In Vietnam, Thomas served on an assault patrol boat, where he was a gunner and took part in direct combat.

“I never hit land,” he said, explaining that the combat missions he participated in were entirely water-based. “You had supply ships and then you went back on the river.”

Thomas’ unit suffered incredibly high numbers of casualties, with only 11 men out of 77 surviving. He described the experience as “horrific,” saying they got into firefights and had missiles launched at them.

During one fight, he was putting a tourniquet on the boat captain’s leg while the enemy was firing at them. He got shrapnel in his face and hands.

“That’s how I got injured,” he said. “I was unarmed at the time.”

Thomas received a Purple Heart, Navy Achievement Medal with Combat V, several other medals and a citation, which he keeps in a glass case, hidden away in a closet.

The citation says he engaged in Riverine Assault Operations against the Viet Cong communist aggressors in Vietnam. From May 1968 to February 1969, it says Seaman Thomas operated a 40-mm gun on board Command and Communications Boat 91-1, a unit of the River Assault Squadron NINE, engaged in support operations with elements of the Second Brigade, Ninth Infantry Division, U.S. Army.

Thomas participated in numerous combat missions, the citation reads, “which struck deep into the enemy-infested waters of the Mekong Delta and inflicted heavy losses to the enemy. In each instance, he reacted quickly and courageously.”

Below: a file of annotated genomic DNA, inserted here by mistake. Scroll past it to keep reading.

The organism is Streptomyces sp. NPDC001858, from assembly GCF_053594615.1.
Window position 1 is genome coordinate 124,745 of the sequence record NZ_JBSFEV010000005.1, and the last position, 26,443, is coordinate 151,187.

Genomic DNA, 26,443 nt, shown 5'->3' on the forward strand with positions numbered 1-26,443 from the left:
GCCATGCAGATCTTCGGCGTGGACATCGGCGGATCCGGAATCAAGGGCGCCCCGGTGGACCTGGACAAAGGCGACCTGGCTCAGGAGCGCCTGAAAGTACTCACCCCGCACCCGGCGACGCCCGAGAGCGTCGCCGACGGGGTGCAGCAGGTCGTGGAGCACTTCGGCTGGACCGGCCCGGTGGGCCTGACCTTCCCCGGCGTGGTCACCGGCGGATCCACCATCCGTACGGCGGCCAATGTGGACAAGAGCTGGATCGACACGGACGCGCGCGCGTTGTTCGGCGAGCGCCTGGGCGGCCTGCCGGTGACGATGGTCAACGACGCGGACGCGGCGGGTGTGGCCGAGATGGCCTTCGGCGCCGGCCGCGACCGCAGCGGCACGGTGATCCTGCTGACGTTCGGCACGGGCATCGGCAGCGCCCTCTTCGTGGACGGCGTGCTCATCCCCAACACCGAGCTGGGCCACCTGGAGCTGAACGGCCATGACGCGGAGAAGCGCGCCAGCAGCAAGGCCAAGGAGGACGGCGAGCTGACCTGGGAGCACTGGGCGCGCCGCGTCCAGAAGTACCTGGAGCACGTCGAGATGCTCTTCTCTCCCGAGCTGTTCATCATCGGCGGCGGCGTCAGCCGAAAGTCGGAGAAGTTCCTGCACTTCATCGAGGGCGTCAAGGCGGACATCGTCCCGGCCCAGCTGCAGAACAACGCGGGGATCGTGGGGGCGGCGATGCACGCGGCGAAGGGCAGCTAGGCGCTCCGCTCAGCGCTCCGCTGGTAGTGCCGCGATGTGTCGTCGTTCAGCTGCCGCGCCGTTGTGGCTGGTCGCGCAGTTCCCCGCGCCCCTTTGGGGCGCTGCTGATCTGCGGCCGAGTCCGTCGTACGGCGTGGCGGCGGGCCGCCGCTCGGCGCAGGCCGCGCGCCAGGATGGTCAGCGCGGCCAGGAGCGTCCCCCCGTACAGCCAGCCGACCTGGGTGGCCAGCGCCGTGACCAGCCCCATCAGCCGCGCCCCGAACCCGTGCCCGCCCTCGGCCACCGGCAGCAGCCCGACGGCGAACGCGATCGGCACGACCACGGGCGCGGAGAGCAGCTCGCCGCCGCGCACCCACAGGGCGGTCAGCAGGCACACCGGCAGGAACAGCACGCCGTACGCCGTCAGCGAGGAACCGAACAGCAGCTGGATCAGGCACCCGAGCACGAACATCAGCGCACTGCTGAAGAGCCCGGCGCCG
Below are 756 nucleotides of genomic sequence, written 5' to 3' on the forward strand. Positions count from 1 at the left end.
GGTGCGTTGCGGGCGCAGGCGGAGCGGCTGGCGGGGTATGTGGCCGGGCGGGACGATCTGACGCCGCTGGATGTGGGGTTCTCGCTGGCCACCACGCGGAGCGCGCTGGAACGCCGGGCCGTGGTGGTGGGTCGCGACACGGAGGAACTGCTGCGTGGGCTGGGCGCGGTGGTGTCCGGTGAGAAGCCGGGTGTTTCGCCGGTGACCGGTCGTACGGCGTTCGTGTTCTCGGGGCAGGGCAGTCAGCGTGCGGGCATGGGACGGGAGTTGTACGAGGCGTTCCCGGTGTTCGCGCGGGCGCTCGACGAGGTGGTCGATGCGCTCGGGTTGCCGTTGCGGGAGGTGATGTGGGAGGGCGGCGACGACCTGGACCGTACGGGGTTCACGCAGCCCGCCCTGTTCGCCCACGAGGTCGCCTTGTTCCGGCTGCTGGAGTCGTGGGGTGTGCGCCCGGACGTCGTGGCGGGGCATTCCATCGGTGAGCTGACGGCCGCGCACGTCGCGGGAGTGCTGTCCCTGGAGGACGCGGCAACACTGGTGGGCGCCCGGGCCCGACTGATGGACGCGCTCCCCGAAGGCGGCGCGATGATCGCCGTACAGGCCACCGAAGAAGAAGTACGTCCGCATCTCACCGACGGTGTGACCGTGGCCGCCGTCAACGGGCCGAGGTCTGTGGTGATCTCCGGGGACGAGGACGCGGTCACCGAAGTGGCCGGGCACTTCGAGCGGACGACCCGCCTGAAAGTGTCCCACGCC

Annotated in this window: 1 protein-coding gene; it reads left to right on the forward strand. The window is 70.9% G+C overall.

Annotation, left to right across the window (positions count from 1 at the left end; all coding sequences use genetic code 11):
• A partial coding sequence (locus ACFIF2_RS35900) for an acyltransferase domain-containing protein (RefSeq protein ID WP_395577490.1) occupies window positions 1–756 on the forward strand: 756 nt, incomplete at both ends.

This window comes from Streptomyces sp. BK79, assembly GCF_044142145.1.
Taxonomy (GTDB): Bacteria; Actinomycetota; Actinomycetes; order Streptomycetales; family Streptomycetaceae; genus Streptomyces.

The years that Thomas was in Vietnam, 1968-69, were among the most deadly time of the war, when the President Lyndon B. Johnson dramatically ramped up the numbers of servicemen and women drafted into the war. In all, a reported 58,220 U.S. service members were killed, more than 150,000 were wounded and 21,000 were permanently disabled.

About 830,000, including Thomas, suffered PTSD, a term coined in the 1970s after anti-Vietnam War activists saw so many Vietnam vets come home traumatized by the effects of a war a good portion of the country did not support.

Thomas said that for him, PTSD includes constant thoughts and dreams about his military service.

“It’s always on my mind,” Thomas said. “There’s not a day that goes by that I don’t have that incident on my mind — being wounded.”

Thomas said he saw a lot of friends killed, but can’t remember all of their names. He said he survived by having a sense of humor and a certain mindset.

“The key to survival over there is, it’s just a knowledge you acquire,” he said. “You have a sense you’re already dead and then you’re able to survive.”

Upon returning home, a therapist told Thomas to focus on his life and that’s what he did — enrolling in college, tutoring other students and getting a job on Wall Street. He was working at Merrill Lynch at the time of the attack.

While describing his journey, Thomas, ever the survivor, laughs and keeps a positive attitude.

“I never regretted it once,” he said. “I don’t regret it today. It made an 18-year-old grow up fast.”